Beaches Be Trippin\': Five Texas Coast Spots Worth the Drive

Beaches Be Trippin': Five Texas Coast Spots Worth the Drive

Arts & Culture: Let’s face it, most of us Lone Stars view the Texas coast as a poor man’s Waikiki. Hell, maybe just a poor man’s Panama Beach — only to be used... By Callie Enlow 7/10/2013
Best Hookah Bar

Best Hookah Bar

Best of SA 2013: 4/24/2013
Texas Law Leaves Abortion Out of Reach for Many Women

Texas Law Leaves Abortion Out of Reach for Many Women

News: Texas’ sweeping abortion law has already eliminated all abortion clinics south of San Antonio, and the last clinic west of the city... By Alexa Garcia-Ditta 8/27/2014
How Rebates Have the Texas Film Industry Playing Catch Up To its Neighbors

How Rebates Have the Texas Film Industry Playing Catch Up To its Neighbors

Screens: See if you can spot the common thread that is pulling at the seams of the Texas film industry. On NBC’s The Night Shift, a stock-written staff... By Matt Stieb 8/27/2014
Cityscrapes: A race to the convention floor

Cityscrapes: A race to the convention floor

News: “Conventions go to the city which exerts the greatest efforts to secure them. San Antonio can get any convention that it goes after.” That was the position... By Heywood Sanders 8/27/2014

Search hundreds of restaurants in our database.

Search hundreds of clubs in our database.

Follow us on Instagram @sacurrent

Print Email

Primal Screen

All hail Pearl Jam: The grunge band is immortalized in a Cameron Crowe documentary

Photo: , License: N/A

Pearl Jam Twenty (9pm Fri, PBS)
I prefer Nirvana to Pearl Jam, but now Pearl Jam has something its Seattle rivals don’t: a career-capping documentary by a brilliant filmmaker. American Masters’ Pearl Jam Twenty was directed by Cameron Crowe, known for Jerry Maguire and Almost Famous, the latter a memoir of his side career as a Rolling Stone music journalist. Crowe does justice to 1990s grunge with ferocity and wit, putting as much creative energy into his art as Pearl Jam does into theirs.
Compare Pearl Jam Twenty to Prohibition, the recent documentary by PBS mainstay Ken Burns. Burns’ subject has similarly juicy elements —gangsters, flappers, jazz, misbehavior on a mass scale — but he opted for his usual plodding approach. The camera pans left over a still photograph; the camera pans right over a still photograph. Anybody want to join me in a letter-writing campaign to replace Ken Burns with Cameron Crowe as PBS’s house documentarian?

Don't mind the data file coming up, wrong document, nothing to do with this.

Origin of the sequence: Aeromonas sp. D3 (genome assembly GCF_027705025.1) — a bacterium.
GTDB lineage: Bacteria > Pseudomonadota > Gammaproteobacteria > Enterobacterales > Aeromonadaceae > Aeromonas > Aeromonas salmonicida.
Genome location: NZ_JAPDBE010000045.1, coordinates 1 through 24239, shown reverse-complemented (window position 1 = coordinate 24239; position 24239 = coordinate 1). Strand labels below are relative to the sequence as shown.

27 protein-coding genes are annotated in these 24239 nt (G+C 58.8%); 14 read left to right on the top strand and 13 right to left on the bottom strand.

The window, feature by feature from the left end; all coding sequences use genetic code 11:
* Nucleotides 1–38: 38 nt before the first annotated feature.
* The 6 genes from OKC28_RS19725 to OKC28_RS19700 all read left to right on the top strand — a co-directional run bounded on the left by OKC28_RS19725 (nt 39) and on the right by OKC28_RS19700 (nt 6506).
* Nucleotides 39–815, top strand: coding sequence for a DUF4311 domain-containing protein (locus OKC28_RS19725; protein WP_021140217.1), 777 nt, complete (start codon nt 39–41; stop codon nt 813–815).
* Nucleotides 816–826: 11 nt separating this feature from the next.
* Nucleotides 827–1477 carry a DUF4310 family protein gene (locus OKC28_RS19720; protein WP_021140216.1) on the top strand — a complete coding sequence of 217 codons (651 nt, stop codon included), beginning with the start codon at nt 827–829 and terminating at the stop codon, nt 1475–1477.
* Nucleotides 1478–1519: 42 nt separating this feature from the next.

Person of Interest (8pm, Thu, CBS)
This drama features two characters with mysterious pasts: a super-skilled CIA agent (Jim Caviezel) who left the agency after a personal tragedy to live on the streets; and a super-skilled rich guy (Michael Emerson) who built an all-seeing surveillance system after 9/11. The rich guy knows when anyone in the U.S. is about to get into trouble, and he enlists the CIA agent to save them, one per episode. That means we meet a new set of potential victims each week and don’t care much about any of them. Still, Person of Interest is blandly involving as it ticks off its car chases (check), fistfights (check) and gun battles (check). Maybe it should have been called Person of Mild Interest.

Once Upon a Time (7pm Sun, ABC)
This new drama begins in old-time puffy-sleeve fairytale world with the wedding of Snow White (Ginnifer Goodwin) and Prince Charming (Josh Dallas). The wicked witch (Lana Parrilla) bursts in to deliver (what else?) a curse: “I shall destroy your happiness if it’s the last thing I do!”
It turns out that the worst thing she can think of is sending all of them to Maine. There, Gepetto, Rumpelstiltskin and other overacting literary figures are trapped in a time warp where happy endings are impossible. Enter Emma Swan (Jennifer Morrison), the long-lost daughter of Snow and Prince, who’s grown up into a modern-day bail bonds collector. Can she break the curse and, presumably, post bail for the wicked witch?
Emma's lack of charm and coarse way of talking may have you in the weird position of rooting for the witch. Similarly, it’s hard to sympathize with any of the “good” fairytale characters since they’re so earnest and stupid. After the leering Rumpelstiltskin (Robert Carlyle), cackling through rotten teeth, demands the name of Snow White’s first-born child, one of the seven dwarfs asks, “Can we trust Rumpelstiltskin?”
If he doesn’t know the answer to that question, he deserves to spend eternity in Maine.

We welcome user discussion on our site, under the following guidelines:

To comment you must first create a profile and sign-in with a verified DISQUS account or social network ID. Sign up here.

Comments in violation of the rules will be denied, and repeat violators will be banned. Please help police the community by flagging offensive comments for our moderators to review. By posting a comment, you agree to our full terms and conditions. Click here to read terms and conditions.
comments powered by Disqus